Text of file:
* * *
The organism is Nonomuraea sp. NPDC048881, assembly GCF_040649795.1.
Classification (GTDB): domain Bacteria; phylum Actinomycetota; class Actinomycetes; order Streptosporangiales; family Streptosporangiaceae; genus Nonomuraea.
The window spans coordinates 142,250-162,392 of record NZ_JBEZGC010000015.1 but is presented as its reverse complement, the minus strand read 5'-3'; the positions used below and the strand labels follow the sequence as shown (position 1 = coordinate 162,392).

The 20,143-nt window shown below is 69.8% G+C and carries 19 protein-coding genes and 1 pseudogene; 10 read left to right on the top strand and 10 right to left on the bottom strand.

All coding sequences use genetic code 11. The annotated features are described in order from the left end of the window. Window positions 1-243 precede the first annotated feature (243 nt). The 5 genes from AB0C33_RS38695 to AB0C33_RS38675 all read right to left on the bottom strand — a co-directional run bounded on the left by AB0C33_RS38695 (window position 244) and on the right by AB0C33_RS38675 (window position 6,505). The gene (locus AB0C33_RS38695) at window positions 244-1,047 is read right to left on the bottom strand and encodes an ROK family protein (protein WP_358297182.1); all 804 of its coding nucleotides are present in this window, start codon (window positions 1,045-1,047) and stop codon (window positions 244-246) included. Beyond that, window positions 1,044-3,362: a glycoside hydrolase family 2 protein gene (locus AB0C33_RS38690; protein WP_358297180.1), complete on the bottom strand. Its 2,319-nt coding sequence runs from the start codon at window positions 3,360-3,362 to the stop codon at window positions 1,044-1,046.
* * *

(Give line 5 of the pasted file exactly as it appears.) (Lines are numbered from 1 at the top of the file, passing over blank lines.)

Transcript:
All coding sequences use genetic code 11. The annotated features are described in order from the left end of the window. Window positions 1-243 precede the first annotated feature (243 nt). The 5 genes from AB0C33_RS38695 to AB0C33_RS38675 all read right to left on the bottom strand — a co-directional run bounded on the left by AB0C33_RS38695 (window position 244) and on the right by AB0C33_RS38675 (window position 6,505). The gene (locus AB0C33_RS38695) at window positions 244-1,047 is read right to left on the bottom strand and encodes an ROK family protein (protein WP_358297182.1); all 804 of its coding nucleotides are present in this window, start codon (window positions 1,045-1,047) and stop codon (window positions 244-246) included. Beyond that, window positions 1,044-3,362: a glycoside hydrolase family 2 protein gene (locus AB0C33_RS38690; protein WP_358297180.1), complete on the bottom strand. Its 2,319-nt coding sequence runs from the start codon at window positions 3,360-3,362 to the stop codon at window positions 1,044-1,046.